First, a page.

SSH-VULNKEY(1) MidnightBSD General Commands Manual SSH-VULNKEY(1)
ssh-vulnkey — check blacklist of compromised keys
ssh-vulnkey checks a key against a blacklist of compromised keys.
A substantial number of keys are known to have been generated using a broken version of OpenSSL distributed by Debian which failed to seed its random number generator correctly. Keys generated using these OpenSSL versions should be assumed to be compromised. This tool may be useful in checking for such keys.
Keys that are compromised cannot be repaired; replacements must be generated using ssh-keygen(1). Make sure to update authorized_keys files on all systems where compromised keys were permitted to authenticate.
The argument list will be interpreted as a list of paths to public key files or authorized_keys files. If no suitable file is found at a given path, ssh-vulnkey will append .pub and retry, in case it was given a private key file. If no files are given as arguments, ssh-vulnkey will check ~/.ssh/id_rsa, ~/.ssh/id_dsa, ~/.ssh/identity, ~/.ssh/authorized_keys and ~/.ssh/authorized_keys2, as well as the system’s host keys if readable.
If ‘‘-’’ is given as an argument, ssh-vulnkey will read from standard input. This can be used to process output from ssh-keyscan(1), for example:
$ ssh-keyscan -t rsa remote.example.org | ssh-vulnkey -
ssh-vulnkey will exit zero if any of the given keys were in the compromised list, otherwise non-zero.
Unless the PermitBlacklistedKeys option is used, sshd(8) will reject attempts to authenticate with keys in the compromised list.
The options are as follows:
Check keys of all users on the system. You will typically need to run ssh-vulnkey as root to use this option. For each user, ssh-vulnkey will check ~/.ssh/id_rsa, ~/.ssh/id_dsa, ~/.ssh/identity, ~/.ssh/authorized_keys and ~/.ssh/authorized_keys2. It will also check the system’s host keys.
Quiet mode. Normally, ssh-vulnkey outputs the fingerprint of each key scanned, with a description of its status. This option suppresses that output.
BLACKLIST FILE FORMAT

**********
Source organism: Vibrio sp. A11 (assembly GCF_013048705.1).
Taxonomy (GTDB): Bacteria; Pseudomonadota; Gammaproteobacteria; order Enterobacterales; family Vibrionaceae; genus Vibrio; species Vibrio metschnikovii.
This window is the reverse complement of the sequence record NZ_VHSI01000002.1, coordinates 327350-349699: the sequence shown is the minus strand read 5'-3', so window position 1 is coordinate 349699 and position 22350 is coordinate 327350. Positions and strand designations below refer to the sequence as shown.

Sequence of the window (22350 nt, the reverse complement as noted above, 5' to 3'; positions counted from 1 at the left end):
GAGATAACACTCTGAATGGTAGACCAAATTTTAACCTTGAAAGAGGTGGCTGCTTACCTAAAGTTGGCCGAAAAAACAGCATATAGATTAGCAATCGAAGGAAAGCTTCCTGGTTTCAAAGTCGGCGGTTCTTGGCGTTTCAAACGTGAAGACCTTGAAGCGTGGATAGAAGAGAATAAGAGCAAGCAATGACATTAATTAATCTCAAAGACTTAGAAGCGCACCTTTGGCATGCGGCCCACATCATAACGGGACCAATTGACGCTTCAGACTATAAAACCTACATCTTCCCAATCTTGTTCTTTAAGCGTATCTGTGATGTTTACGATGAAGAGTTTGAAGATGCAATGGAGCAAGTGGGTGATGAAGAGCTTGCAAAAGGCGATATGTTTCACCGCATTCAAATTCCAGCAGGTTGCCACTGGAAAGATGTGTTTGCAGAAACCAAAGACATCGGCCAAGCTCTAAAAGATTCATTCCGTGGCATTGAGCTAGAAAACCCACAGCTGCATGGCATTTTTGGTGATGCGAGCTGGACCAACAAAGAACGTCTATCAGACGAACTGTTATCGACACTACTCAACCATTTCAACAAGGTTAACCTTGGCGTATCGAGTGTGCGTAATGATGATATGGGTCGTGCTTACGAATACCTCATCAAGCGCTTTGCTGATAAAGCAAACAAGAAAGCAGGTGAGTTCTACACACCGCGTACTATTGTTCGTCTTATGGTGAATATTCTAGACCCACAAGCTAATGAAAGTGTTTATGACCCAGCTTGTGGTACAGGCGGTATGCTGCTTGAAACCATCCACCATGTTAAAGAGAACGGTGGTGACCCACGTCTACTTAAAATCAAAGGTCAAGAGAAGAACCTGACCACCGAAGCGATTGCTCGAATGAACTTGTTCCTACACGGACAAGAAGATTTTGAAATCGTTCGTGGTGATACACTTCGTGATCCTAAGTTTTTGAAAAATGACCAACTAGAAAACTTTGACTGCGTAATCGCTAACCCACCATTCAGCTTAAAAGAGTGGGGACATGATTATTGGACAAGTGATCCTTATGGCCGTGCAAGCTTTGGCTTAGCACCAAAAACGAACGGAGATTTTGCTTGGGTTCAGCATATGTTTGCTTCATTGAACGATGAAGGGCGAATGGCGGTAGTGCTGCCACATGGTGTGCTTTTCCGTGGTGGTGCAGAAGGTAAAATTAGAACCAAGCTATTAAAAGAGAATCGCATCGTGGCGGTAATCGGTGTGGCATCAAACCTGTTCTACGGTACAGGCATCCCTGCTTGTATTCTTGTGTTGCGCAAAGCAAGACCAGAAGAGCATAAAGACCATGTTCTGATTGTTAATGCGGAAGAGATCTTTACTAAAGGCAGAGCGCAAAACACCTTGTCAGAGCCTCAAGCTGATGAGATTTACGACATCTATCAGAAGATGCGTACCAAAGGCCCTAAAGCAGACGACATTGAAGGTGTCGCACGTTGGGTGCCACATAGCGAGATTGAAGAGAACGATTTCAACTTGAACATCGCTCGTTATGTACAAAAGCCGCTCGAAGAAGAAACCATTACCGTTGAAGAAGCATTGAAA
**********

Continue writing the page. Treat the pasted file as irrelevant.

The blacklist file may start with comments, on lines starting with ‘‘#’’. After these initial comments, it must follow a strict format:
All the lines must be exactly the same length (20 characters followed by a newline) and must be in sorted order.
Each line must consist of the lower-case hexadecimal MD5 key fingerprint, without colons, and with the first 12 characters removed (that is, the least significant 80 bits of the fingerprint).
The key fingerprint may be generated using ssh-keygen(1):
$ ssh-keygen -l -f /path/to/key
This strict format is necessary to allow the blacklist file to be checked quickly, using a binary-search algorithm.
If present, contains the protocol version 2 RSA authentication identity of the user.
If present, contains the protocol version 2 DSA authentication identity of the user.
If present, contains the protocol version 1 RSA authentication identity of the user.
If present, lists the public keys (RSA/DSA) that can be used for logging in as this user.
Obsolete name for ~/.ssh/authorized_keys. This file may still be present on some old systems, but should not be created if it is missing.
If present, contains the protocol version 2 RSA identity of the system.
If present, contains the protocol version 2 DSA identity of the system.
If present, contains the protocol version 1 RSA identity of the system.
If present, lists the blacklisted keys of type TYPE (‘‘RSA1’’, ‘‘RSA’’, or ‘‘DSA’’) and bit length LENGTH. The format of this file is described above.
Colin Watson 〈email@example.com〉
Florian Weimer suggested the option to check keys of all users, and the idea of processing ssh-keyscan(1) output.
MidnightBSD 0.3 April 11, 2009 MidnightBSD 0.3